Fear Of Missing Out (FOMO) is the social angst whereby one suffers “a pervasive apprehension that others might be having rewarding experiences from which one is absent”.
Humans, being physiologically and psychologically engineered to engage in social activity will always feel a tug when they perceive that others in their social group are having a good time when they are unable to. I would suggest that we all have suffered from FOMO at one time or another in our lives. Sitting with feelings of distress, isolation and anxiety can be difficult, however ultimately, I believe that resisting FOMO, or at least sitting with FOMO, leads to us becoming more adaptive, integrated and healthier athletes.
FOMO is the enemy of meaningful progression. FOMO, which is ably abetted by the immediacy and autonomous intimacy of social media, is what can drive us to over-commit, over-compete and put our bodies through increased periods of stress without the necessary time to recover. Our systems become prone to physical injuries, endocrine stress, adrenal fatigue, not to mention the psychological, familial and financial stress that we may incur on our endless quest to never miss out on an experience, a race, or a competition.
The proliferation of ultra distance events in Aotearoa currently offers us more and more opportunity to train to undertake one of these mammoth challenges. The flipside of this has people entering more events and placing their systems under greater load than is wise to maintain good health. I fear that the anxiety that we may miss out on “something epic” has overshadowed our common sense when it comes to entering competition.
Pitting ourselves against others in competition is both integral to our development and an engaging and enjoyable process which in and of itself has many benefits. Delayed gratification, which manifests in consistent training towards a select goal, is one of the main benefits of a pursuit such as running. FOMO erodes our ability to delay gratification, our entry into events may become impulsive, obsessive and even addictive.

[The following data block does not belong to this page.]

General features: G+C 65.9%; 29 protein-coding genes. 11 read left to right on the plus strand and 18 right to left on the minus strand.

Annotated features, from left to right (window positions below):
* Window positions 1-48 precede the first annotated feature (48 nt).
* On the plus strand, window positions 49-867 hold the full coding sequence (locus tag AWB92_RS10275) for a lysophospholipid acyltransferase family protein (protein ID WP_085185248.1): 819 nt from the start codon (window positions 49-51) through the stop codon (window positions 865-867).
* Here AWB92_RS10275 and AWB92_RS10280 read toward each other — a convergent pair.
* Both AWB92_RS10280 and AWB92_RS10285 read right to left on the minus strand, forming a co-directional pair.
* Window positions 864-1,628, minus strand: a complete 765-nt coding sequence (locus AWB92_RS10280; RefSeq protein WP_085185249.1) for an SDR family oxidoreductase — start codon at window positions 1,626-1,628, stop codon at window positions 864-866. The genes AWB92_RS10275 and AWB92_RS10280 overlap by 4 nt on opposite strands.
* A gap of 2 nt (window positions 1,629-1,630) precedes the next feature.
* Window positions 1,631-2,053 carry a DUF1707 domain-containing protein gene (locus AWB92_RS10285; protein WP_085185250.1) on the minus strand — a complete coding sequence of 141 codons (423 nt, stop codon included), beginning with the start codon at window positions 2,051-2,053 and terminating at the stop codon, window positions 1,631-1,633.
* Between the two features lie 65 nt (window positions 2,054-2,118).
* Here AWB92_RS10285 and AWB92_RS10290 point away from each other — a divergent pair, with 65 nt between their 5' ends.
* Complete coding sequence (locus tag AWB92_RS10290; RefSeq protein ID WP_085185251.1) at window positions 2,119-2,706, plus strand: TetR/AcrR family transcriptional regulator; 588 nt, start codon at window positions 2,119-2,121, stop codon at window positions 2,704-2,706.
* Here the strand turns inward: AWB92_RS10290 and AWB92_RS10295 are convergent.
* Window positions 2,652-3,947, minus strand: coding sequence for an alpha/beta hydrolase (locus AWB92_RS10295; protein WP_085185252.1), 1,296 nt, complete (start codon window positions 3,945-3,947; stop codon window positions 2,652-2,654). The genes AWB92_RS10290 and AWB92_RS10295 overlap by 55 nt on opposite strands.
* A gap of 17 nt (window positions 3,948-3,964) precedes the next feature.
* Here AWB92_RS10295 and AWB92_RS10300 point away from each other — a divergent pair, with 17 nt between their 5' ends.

We enter for the thrill of entering and the connection that this brings us with other like minded souls, often through social media. It appears that sometimes the race itself becomes secondary to the entry and social media process. Constantly distracting ourselves with banner events is not sustainable, nor should it be celebrated as a healthy manner to conduct ourselves.
Race, It’s a fantastic experience. Engage in running culture, it’s great to make connections. Strive for your goals and put in hard work to achieve them, but please consider that over-competition due to FOMO is not the way to make healthy, pain-free running a sustainable and adaptive component of your life.
Here are some strategies to use to limit the impact of FOMO
Acceptance is Key: You are not alone in feeling isolated. You won’t be the only person not doing X event. Focus on this fact. Acknowledgement that you are part of a wider group may help your distress.
Be Firm in Your Goals: Have a plan of what you want to achieve and why. Write it down. Feeling the FOMO? Review your goals and reflect. Visualise the negative impact of increased fatigue and potential injury. Likewise visualise your success. If your goal is a lifetime of running, consider how overloading yourself now may impact on you in later life.
Volunteer/Pace/Spectate: I do not know a single race director that will turn down volunteers. If you simply must attend a race but do not wish to over-compete consider volunteering. You are engaged, your friends will love seeing a familiar face and it is good for both inspiration and delaying gratification. Pacing is a worthwhile experience for those who love longer events, you are contributing meaningfully to someone’s day, you are running and you get to experience part of the course for free. Lastly, turn up to support. It’s fun. Cheer, heckle, high five and have a great time.
Unplug: It’s fun to follow athletes at races with the event apps that are so common, however this can exponentially increase FOMO as you feel you are missing out in real time. Consider checking in at set times during the day then focus on other things. You can relive the experience with your friends after the fact, not live vicariously through them whilst the event is happening.
Przybylski, A. K.; Murayama, K.; DeHaan, C. R. & Gladwell, V. (2013), “Motivational, emotional, and behavioural correlates of fear of missing out.”, Computers in Human Behaviour, 29 (4): 1841–1848, doi:10.1016/j.chb.2013.02.014
Also published at www.jameskuegler.com